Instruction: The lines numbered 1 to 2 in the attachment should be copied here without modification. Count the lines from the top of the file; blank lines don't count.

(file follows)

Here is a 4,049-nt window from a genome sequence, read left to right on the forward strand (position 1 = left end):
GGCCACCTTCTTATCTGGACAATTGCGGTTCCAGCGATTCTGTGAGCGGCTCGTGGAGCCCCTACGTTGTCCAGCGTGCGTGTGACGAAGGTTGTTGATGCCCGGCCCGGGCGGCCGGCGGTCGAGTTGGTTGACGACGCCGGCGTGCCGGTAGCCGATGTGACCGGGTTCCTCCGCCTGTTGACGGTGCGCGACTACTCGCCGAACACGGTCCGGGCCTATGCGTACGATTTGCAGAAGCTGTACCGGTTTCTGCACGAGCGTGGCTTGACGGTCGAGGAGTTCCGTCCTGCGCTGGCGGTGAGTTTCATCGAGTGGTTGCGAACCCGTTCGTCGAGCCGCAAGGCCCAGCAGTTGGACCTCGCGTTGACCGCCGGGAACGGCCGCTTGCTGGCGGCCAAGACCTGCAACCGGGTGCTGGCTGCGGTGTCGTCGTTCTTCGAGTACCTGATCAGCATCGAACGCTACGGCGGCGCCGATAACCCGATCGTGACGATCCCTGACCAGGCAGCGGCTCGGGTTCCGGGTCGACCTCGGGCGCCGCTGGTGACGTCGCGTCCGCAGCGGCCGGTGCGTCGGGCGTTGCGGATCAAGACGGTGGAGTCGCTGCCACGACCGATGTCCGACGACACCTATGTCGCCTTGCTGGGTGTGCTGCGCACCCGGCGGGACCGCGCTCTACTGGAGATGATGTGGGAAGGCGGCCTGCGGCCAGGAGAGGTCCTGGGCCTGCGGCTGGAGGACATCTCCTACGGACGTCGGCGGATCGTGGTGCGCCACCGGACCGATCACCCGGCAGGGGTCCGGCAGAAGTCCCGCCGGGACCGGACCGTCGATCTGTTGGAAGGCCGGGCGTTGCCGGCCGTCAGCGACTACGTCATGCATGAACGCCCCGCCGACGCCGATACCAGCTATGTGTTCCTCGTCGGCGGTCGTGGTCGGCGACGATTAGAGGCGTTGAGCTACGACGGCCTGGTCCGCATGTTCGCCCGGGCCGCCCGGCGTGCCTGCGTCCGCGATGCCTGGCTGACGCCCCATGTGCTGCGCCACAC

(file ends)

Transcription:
Here is a 4,049-nt window from a genome sequence, read left to right on the forward strand (position 1 = left end):
GGCCACCTTCTTATCTGGACAATTGCGGTTCCAGCGATTCTGTGAGCGGCTCGTGGAGCCCCTACGTTGTCCAGCGTGCGTGTGACGAAGGTTGTTGATGCCCGGCCCGGGCGGCCGGCGGTCGAGTTGGTTGACGACGCCGGCGTGCCGGTAGCCGATGTGACCGGGTTCCTCCGCCTGTTGACGGTGCGCGACTACTCGCCGAACACGGTCCGGGCCTATGCGTACGATTTGCAGAAGCTGTACCGGTTTCTGCACGAGCGTGGCTTGACGGTCGAGGAGTTCCGTCCTGCGCTGGCGGTGAGTTTCATCGAGTGGTTGCGAACCCGTTCGTCGAGCCGCAAGGCCCAGCAGTTGGACCTCGCGTTGACCGCCGGGAACGGCCGCTTGCTGGCGGCCAAGACCTGCAACCGGGTGCTGGCTGCGGTGTCGTCGTTCTTCGAGTACCTGATCAGCATCGAACGCTACGGCGGCGCCGATAACCCGATCGTGACGATCCCTGACCAGGCAGCGGCTCGGGTTCCGGGTCGACCTCGGGCGCCGCTGGTGACGTCGCGTCCGCAGCGGCCGGTGCGTCGGGCGTTGCGGATCAAGACGGTGGAGTCGCTGCCACGACCGATGTCCGACGACACCTATGTCGCCTTGCTGGGTGTGCTGCGCACCCGGCGGGACCGCGCTCTACTGGAGATGATGTGGGAAGGCGGCCTGCGGCCAGGAGAGGTCCTGGGCCTGCGGCTGGAGGACATCTCCTACGGACGTCGGCGGATCGTGGTGCGCCACCGGACCGATCACCCGGCAGGGGTCCGGCAGAAGTCCCGCCGGGACCGGACCGTCGATCTGTTGGAAGGCCGGGCGTTGCCGGCCGTCAGCGACTACGTCATGCATGAACGCCCCGCCGACGCCGATACCAGCTATGTGTTCCTCGTCGGCGGTCGTGGTCGGCGACGATTAGAGGCGTTGAGCTACGACGGCCTGGTCCGCATGTTCGCCCGGGCCGCCCGGCGTGCCTGCGTCCGCGATGCCTGGCTGACGCCCCATGTGCTGCGCCACAC